Hope you all (in the US) enjoyed your Thanksgiving occasion without too much politicking, eating of yummy stuff, and shopping.
Ugh. Shopping. I’m an armchair shopper; you couldn’t pay me enough to battle the masses for in-store deals.
Well, okay, if I was getting a free shopping spree or something I’d manage.
I’ve got both Thanksgiving Day and the infamous “Black Friday” off of work as paid holidays (Yay!!) My son is home from college, my daughter has no school, and I didn’t have to cook for Turkey Day. I had two things that I wanted to take BF pricing advantage of.
There. Shopping done–for now. The kids haven’t gotten their lists together yet. I’ve got an extended weekend to catch up on stuff. I should clean… Um, I’m sure I have a reason to procrastinate on that.
Just before Turkey Day I sent my revised WIP to the agent who requested the revise and resubmit.
Hurry up and wait. And pray. And cross my fingers.
Now what? Dig into another book that needs revision? Which one? Another romantic mystery? My contemporary fantasy? Oh, I know. I need to come up with ideas for more books using my WIP characters (suggested by said agent).
I never thought about more adventures with those characters. My detective mystery, yes–I’ve got the next three books drafted. This one, though, not so much. Maybe I just haven’t gone that far yet; I’ve been focusing on polishing this installment.
I love the characters, and I love the setting and the premise, but I honestly never thought much beyond this book, though in the back of my mind I knew the possibility existed that I’d need to come up with something more for them.
No time like the present.
Sometimes stories start out as multiple episodes, like my detective series. But what if the story doesn’t start out that way? How do you come up with additional adventures for your characters?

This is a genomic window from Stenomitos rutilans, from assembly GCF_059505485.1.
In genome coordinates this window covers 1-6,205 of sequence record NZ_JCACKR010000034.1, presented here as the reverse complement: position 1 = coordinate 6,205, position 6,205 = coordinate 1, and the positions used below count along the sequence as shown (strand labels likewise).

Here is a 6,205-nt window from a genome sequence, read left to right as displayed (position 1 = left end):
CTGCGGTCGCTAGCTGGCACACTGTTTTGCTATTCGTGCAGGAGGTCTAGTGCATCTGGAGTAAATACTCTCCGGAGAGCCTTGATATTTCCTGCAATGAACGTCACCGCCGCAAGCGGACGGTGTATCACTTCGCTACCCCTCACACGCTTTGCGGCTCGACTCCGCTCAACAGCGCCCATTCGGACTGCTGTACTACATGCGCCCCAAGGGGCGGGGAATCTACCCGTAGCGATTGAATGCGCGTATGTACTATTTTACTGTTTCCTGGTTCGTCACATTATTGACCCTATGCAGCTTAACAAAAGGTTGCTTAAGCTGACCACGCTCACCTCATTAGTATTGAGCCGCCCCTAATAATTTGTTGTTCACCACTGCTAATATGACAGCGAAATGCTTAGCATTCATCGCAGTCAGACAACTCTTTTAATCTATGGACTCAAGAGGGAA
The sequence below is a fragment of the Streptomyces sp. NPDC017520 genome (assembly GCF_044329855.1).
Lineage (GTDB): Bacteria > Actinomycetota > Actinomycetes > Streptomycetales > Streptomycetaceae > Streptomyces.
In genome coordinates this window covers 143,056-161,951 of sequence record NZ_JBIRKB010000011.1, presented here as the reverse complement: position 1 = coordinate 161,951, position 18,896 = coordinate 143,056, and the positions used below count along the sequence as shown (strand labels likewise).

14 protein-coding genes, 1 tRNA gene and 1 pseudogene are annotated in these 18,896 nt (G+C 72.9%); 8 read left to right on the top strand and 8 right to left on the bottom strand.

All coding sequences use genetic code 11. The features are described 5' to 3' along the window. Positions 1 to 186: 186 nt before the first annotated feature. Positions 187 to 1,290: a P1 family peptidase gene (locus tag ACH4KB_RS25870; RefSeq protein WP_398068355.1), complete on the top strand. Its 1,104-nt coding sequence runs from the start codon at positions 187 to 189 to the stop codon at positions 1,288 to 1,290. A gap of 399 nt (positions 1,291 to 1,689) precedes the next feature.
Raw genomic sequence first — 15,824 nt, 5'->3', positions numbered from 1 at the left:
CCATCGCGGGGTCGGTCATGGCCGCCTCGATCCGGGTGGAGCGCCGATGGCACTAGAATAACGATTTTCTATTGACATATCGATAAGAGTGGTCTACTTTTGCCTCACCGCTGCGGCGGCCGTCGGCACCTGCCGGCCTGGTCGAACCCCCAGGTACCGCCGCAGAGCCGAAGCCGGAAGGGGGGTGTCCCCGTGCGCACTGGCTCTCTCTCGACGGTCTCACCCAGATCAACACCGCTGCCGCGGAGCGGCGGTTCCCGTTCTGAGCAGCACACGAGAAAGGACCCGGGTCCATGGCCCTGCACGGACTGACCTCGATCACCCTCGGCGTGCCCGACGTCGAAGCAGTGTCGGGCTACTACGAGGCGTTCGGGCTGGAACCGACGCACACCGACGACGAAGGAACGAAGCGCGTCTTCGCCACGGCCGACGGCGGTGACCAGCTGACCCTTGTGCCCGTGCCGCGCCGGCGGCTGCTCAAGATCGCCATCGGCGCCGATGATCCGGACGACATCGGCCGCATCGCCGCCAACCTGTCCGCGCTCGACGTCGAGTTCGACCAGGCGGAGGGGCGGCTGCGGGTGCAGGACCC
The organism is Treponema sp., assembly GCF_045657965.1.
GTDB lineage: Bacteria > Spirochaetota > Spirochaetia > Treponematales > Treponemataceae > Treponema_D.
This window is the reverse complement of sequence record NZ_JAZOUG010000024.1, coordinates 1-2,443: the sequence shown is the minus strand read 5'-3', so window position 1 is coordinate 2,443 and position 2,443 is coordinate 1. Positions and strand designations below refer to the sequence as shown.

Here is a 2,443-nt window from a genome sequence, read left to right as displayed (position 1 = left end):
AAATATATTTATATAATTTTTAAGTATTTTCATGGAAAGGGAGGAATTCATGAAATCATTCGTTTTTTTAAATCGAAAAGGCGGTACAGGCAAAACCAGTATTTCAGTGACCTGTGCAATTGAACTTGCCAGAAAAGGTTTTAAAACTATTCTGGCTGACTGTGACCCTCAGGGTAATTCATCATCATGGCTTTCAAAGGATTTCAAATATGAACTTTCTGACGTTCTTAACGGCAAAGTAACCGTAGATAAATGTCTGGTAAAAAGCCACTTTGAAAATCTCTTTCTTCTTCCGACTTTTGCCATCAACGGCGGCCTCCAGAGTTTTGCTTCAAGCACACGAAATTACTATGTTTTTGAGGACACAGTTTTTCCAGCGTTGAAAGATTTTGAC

Brainstorm! *sets up the brainstorming wall*
Yep. *looks around for colorful brain clouds amassing for a deluge* Uh-huh. *searches the horizon* O-kay. Any time, now.
I got nothin’.
Now what? You created the characters, breathed life into them, put them through conflicts and trials and heartache and, eventually, success of some sort. They survive to the end of the story, and you wish them good luck and move on to another story with other characters.
Except you need to go back to those characters, knock on their doors, and present them with a new itinerary.
Granted, nothing is for sure in this business, but it doesn’t hurt to be proactive. So, how does one go about creating more adventures for characters you love but just didn’t expect to spend more time with?
Everyone’s process is different. I know the appeal of my characters lies in their professions and the setting, so those are good places to start. My main protagonist works in the aviation industry, something I think people will want to read about, so I need to stick with that. Airports. Air shows. Air museums. Air guitars–er, maybe not. My other character is in law enforcement, so that falls naturally into a mystery.
My characters are developed, so I can shortcut that a bit, even though each adventure should encourage them to change a little. Now what? I need at least one dead body, multiple suspects, and a solid motive. The victim and/or the suspects and/or the culprit should have some sort of tie to the main characters. There needs to be conflict. My main characters have to be threatened somehow, have to have an “all hope is lost” moment, and need to come out on top in the end.
I cracked open a fresh notebook for the project, a two-subject one so I can use each section for a different story. And stared at the blank page.
So I started with the setting. I figured if I could at least give myself a starting point, I’d have something to work with. Then I added the big 6: Who, What, Where, When, How, and Why. Then started throwing ideas at the brainstorming wall.
The more I tossed ideas around, the more that stuck to the wall as possibilities for the new story. I’m up to five pages of ideas, and the plot is starting to coalesce. I’ve got the tie to my main character, another source of conflict for the main character that leaked in from my WIP, and multiple suspects.
It’s starting to look a lot like a novel-in-the-making. Once I have the story figured out, I can do a rough outline, or (heaven forbid!) a synopsis (cue the spooky music and evil laughter).
Then I can dive into a first draft. I see another self-imposed NaNo month in my future. Maybe February.
How do you come up with “the further adventures of” for characters who didn’t start out starring in more than one book? Days of intense brainstorming? Afternoon walks through the woods? People-watching at the mall?
Enjoy your weekend, and get writing!